Missing autistic teen found in Utah more than 2 years after running away from her California home

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Suzanne Flint didn’t know that while cooking lunch she was losing her son.

But when it was time to eat the quesadillas she had made one day in September 2019, 17-year-old Connerjack Oswalt was gone, the Associated Press reported. Oswalt, who had previously been diagnosed with autism and mental health issues, had a history of running away and had done so earlier that year.

His mother spent the next two years looking for him. She posted flyers, scanned social media posts and scoured national databases for missing children, the AP reported. She checked the morgues. When a forest fire severely damaged his house in Clearlake, California, she fled to Idaho, hoping her son could return to his birth state.

“I never stopped looking for him. There hasn’t been a day that I haven’t been looking for it in some form or another,” she told the AP.

Her husband and Oswalt stepfather, Gerald Flint, was there with her as every promising lead turned to disappointment. They feared they would never see him again, according to the AP.

“We’ve had a lot of false hopes over the past two and a half years,” Gerald Flint told KSTU.

Then, earlier this month, the couple got another lead: a call from Utah sheriff’s deputies who believed the 19-year-old man they found sleeping and shivering in front of a gas station on April 9 was Oswalt, according to a Facebook post from the Summit County Sheriff’s Office. Their intuition was heightened when they found a birthmark on the man’s neck similar to what his mother described, CNN reported.

Gerald Flint quit his job and started driving about 240 miles to Summit County to see if they had finally found his son-in-law or if it was another dead end.

Summit County residents had been concerned about the man who appeared to be homeless and had been spotted in recent weeks pushing a shopping cart – some so much that they called law enforcement. Each time sheriff’s deputies checked on him, they found the man to be law-abiding and unreceptive to their offers of help.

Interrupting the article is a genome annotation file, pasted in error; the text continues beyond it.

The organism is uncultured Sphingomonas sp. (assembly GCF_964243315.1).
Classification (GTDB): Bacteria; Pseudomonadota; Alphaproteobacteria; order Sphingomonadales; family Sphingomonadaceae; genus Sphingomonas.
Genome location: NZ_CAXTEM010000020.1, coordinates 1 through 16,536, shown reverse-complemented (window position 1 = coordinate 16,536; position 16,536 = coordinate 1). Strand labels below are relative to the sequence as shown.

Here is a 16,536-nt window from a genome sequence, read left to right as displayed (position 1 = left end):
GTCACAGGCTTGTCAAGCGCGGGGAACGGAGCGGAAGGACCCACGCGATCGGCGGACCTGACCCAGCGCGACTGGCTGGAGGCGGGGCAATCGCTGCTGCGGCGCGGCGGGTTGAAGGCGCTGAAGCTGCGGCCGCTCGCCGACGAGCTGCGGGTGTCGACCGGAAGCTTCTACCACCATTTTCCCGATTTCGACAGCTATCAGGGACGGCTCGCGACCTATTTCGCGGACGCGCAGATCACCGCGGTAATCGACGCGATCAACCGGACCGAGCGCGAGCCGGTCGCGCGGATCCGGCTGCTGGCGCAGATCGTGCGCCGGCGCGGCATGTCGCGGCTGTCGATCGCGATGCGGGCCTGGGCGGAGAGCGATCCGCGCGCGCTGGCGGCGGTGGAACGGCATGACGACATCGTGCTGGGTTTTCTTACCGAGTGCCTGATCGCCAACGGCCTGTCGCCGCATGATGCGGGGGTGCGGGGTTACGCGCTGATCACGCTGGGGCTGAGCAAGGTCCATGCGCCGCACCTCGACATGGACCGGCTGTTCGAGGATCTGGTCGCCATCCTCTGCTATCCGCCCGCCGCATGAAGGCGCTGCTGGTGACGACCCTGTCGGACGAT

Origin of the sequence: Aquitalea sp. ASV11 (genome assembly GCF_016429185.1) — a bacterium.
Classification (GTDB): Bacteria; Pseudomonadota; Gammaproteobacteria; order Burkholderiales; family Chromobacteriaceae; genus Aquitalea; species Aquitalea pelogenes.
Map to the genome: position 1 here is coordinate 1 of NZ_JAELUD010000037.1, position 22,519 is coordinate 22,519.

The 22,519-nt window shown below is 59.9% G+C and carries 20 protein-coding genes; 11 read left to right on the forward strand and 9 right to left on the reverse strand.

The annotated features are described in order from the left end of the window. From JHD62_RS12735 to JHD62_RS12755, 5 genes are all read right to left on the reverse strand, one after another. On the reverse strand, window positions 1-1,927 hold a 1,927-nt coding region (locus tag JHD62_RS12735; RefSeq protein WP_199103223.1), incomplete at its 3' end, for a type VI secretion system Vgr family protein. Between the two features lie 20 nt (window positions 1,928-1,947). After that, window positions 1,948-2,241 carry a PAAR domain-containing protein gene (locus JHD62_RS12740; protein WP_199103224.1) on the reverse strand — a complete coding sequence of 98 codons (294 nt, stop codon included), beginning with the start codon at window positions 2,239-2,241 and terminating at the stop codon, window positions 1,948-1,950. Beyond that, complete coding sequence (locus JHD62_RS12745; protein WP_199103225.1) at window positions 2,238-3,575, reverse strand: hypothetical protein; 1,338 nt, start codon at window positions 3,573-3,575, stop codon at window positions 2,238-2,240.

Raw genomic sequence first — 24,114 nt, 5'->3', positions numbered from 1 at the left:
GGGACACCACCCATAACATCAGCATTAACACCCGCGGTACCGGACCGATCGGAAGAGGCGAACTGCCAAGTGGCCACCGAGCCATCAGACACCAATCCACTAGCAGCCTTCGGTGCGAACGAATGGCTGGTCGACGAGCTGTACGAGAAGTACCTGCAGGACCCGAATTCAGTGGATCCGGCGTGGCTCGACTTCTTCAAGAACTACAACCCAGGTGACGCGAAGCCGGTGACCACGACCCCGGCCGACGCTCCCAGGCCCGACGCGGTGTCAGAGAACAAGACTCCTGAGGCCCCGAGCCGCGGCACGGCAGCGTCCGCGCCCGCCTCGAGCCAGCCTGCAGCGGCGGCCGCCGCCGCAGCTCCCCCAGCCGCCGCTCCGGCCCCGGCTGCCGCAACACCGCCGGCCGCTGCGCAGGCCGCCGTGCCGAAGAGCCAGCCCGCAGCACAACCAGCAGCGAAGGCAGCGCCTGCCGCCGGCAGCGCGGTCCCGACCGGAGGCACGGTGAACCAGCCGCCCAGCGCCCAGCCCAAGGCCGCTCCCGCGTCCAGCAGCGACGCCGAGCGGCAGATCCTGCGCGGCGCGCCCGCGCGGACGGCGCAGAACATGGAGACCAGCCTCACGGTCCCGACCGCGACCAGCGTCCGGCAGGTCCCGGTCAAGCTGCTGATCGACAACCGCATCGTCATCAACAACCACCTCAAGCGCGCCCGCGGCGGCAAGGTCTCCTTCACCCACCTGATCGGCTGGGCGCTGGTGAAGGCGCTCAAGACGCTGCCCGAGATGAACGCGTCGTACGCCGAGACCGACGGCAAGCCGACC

The deputies sent him on his way.

Then, on April 9, a “really concerned” resident told the sheriff’s office that a young man was sleeping outside a local convenience store. When the deputies arrived, they discovered the man they had dealt with before. At the time, he appeared to have been homeless for a few weeks and was shaking and “obviously [having] a tough night,” Summit County Sheriff Justin Martinez said. says KSTU.

The deputies persuaded him to sit in their cruiser to keep warm. Although he doesn’t give them his name, he lets them scan his fingerprint. They had a hit: “Connerjack Oswald” – spelled with a “d” – who had a warrant for his arrest Starting from February out of Nevada.

Instead of arresting him, the sheriff’s office kept digging, in part because ‘it was clear to the deputies that the man was communicating differently’, and they felt there was more to the story. , according to the sheriff’s office. Dispatchers began going through the National Center for Missing and Exploited Children’s case database. After 16 pages of names and photos, they found one for Connerjack Oswalt, a teenager who had disappeared from California two and a half years earlier. Investigators tracked down and contacted the Flints once they “felt confident with the identification.”

After Gerald Flint arrived from Idaho Falls and inspected the man who was supposed to be his stepson, he pulled out his phone. With deputies by his side, Flint called his wife.

” Is the one ? ” she asked.

“A little older,” Gerald told him, “but yes.”

“My darling is alive,” she sobbed into the phone.

Social workers responded to help Oswalt after he was identified, USA Today reported. He is still receiving care at a treatment center in Utah, although the Flints are considering bringing him home to Idaho Falls eventually.

Investigators are still trying to figure out how he ended up in Utah and what happened between his disappearance and April 9.

“That remains the big question,” Summit County Sheriff’s Lt. Andrew Wright told USA Today. “Where has his journey taken him over the past two and a half years?”

For now, his mother is just happy to know where he is.

“We are just grateful that he is safe and alive and that we found our son,” she told KSTU. “It’s the most important thing for us.”

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